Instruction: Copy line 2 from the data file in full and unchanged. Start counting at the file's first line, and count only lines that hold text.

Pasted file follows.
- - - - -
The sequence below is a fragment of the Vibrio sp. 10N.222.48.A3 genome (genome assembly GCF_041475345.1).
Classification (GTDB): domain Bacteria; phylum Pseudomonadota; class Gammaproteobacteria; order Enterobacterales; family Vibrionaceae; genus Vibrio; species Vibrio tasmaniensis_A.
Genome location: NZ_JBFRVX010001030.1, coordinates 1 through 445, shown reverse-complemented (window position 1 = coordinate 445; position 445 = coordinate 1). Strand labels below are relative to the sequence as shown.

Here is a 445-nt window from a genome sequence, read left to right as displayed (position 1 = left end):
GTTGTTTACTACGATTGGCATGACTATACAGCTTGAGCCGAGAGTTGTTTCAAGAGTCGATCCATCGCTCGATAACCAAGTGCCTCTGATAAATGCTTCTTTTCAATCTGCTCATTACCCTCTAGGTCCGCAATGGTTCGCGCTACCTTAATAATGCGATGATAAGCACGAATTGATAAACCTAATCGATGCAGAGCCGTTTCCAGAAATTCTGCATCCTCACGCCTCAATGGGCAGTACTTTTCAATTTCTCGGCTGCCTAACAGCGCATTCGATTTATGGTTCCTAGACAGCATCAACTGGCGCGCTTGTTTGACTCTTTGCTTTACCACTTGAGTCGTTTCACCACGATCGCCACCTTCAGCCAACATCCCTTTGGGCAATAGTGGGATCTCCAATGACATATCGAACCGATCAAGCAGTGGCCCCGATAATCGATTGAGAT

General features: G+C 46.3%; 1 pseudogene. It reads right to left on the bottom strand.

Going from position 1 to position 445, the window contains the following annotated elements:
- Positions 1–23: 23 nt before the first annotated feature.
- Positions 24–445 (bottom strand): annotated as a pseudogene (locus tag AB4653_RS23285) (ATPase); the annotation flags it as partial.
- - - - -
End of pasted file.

Classification (GTDB): domain Bacteria; phylum Pseudomonadota; class Gammaproteobacteria; order Enterobacterales; family Vibrionaceae; genus Vibrio; species Vibrio tasmaniensis_A.